German

stollen

Featured in: "The Blessed Season"

In a large bowl, dissolve yeast in warm water. Add the milk, butter, sugar, eggs, lemon peel, salt and 3 cups flour. Add the raisins, candied fruit and almonds. Add enough remaining flour to form a soft dough. 

Turn dough onto a floured surface; knead until smooth and elastic, about 6-8 minutes. Place in a greased bowl, turning once to grease top. Cover and let rise in a warm place until doubled, about 1 ½ hours. 

Punch dough down and divide in half; cover and let rest for 10 minutes. Roll or press each half into a 12-by-7-inch oval. Fold a long side over to within 1 inch of opposite side; press edge lightly to seal. Place on greased baking sheets. Cover and let rise until nearly doubled, about 1 hour. 

Bake at 375 degrees for 25-30 minutes or until golden brown. Cool on wire racks. Combine confectioners’ sugar and enough milk to achieve desired consistency; spread over stollen. Yield: 2 loaves. 

Stollen

1 package (¼ ounce) active dry yeast 

2 T. warm water (110 to 115 degrees)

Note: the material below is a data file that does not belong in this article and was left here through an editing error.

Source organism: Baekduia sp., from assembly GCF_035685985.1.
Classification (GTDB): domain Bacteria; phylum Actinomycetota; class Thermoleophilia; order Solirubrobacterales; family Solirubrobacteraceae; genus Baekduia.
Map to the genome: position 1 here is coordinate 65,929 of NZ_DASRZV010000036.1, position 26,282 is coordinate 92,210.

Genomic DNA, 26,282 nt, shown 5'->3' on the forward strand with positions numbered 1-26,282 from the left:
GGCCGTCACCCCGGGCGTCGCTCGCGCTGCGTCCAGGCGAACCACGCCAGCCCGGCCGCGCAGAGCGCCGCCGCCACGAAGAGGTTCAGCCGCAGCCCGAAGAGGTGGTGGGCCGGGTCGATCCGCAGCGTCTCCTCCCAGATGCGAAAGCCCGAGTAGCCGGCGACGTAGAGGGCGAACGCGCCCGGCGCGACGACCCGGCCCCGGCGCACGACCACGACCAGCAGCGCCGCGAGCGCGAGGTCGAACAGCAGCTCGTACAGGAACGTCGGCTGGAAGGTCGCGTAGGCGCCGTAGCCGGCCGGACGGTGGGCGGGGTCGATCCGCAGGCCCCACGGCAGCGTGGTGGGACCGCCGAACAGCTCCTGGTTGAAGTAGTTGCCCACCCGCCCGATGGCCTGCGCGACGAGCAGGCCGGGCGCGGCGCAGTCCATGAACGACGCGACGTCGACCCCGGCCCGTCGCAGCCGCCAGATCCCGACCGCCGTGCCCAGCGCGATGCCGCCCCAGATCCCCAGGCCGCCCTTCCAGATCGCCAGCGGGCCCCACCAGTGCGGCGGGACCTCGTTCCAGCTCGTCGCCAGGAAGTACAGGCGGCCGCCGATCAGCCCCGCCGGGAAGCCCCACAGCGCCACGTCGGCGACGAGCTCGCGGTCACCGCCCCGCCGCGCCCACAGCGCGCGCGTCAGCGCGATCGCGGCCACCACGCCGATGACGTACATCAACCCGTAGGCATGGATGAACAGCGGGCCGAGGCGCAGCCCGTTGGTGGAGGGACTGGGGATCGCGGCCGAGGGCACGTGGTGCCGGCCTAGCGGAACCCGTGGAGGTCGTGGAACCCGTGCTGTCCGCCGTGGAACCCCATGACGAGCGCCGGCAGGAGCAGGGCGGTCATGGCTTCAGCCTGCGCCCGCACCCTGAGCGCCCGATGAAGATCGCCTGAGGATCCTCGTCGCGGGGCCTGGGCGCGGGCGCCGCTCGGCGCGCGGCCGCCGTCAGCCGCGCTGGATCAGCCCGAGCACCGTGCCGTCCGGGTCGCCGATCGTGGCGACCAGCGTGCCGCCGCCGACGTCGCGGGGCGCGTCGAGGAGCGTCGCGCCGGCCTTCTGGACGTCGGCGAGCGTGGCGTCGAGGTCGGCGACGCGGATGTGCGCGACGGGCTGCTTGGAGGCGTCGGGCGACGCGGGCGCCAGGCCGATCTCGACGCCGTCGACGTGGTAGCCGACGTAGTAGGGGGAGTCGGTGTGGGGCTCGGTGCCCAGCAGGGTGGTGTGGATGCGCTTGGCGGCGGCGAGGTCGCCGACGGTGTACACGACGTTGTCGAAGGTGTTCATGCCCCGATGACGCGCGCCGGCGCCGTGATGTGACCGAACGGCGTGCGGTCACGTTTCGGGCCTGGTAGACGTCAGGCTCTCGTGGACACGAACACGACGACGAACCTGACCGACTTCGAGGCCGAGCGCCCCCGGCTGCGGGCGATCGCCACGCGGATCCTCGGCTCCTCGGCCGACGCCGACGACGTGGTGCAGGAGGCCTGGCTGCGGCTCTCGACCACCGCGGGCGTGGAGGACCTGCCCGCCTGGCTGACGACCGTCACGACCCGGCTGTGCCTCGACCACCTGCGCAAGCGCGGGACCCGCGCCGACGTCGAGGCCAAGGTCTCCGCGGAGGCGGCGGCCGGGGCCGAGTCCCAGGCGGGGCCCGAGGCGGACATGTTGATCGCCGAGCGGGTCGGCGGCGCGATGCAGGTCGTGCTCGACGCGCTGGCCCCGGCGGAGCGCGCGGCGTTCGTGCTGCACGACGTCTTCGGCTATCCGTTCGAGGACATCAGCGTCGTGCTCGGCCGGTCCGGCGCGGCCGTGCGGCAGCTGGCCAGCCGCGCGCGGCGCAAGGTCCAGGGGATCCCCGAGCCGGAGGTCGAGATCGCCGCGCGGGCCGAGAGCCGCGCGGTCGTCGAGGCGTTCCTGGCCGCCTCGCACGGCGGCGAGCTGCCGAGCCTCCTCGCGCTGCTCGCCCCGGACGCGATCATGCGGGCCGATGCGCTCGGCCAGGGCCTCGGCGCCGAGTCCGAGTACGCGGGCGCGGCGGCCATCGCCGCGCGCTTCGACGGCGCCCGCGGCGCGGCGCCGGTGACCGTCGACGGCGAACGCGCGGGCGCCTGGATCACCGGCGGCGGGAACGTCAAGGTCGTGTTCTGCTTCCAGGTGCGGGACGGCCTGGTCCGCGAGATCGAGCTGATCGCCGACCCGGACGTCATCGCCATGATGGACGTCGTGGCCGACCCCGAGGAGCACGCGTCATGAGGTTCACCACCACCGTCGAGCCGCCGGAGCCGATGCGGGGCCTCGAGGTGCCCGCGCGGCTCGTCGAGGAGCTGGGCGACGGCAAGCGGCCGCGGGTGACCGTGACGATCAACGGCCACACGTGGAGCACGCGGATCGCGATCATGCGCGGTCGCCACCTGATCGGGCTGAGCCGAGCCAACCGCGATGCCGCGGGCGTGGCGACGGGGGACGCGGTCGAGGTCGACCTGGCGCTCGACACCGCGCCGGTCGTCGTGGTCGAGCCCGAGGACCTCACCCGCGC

1 c. warm milk (110 to 115 degrees) 

¾ c. butter, softened 

½ c. granulated sugar 

2 eggs, lightly beaten 

1 ½ t. grated lemon peel 

½ t. salt 

4 ¾ to 5 ¼ c. all-purpose flour 

¾ c. raisins 

½ c. mixed candied fruit 

½ c. chopped almonds 

This seasonal bread, which originated in Germany centuries ago, gives a nod to traditional fruitcakes but takes the idea in a lighter direction. Instead of a heavy batter, the dried fruit and nuts are mixed into a yeast dough that bakes up airy and soft. Of course, a cover of icing makes everything a little sweeter.

 

There are many variations on this holiday treat, including some with a rope of marzipan down the middle and/or a dollop of rum in the batter, but this is a good starter recipe. Don’t care for candied fruit? Dump in whatever else you’d like, such as chopped apples or maraschino cherries. 

Glaze: 

1 ½ c. confectioners’ sugar 

2 to 3 T. milk 

 

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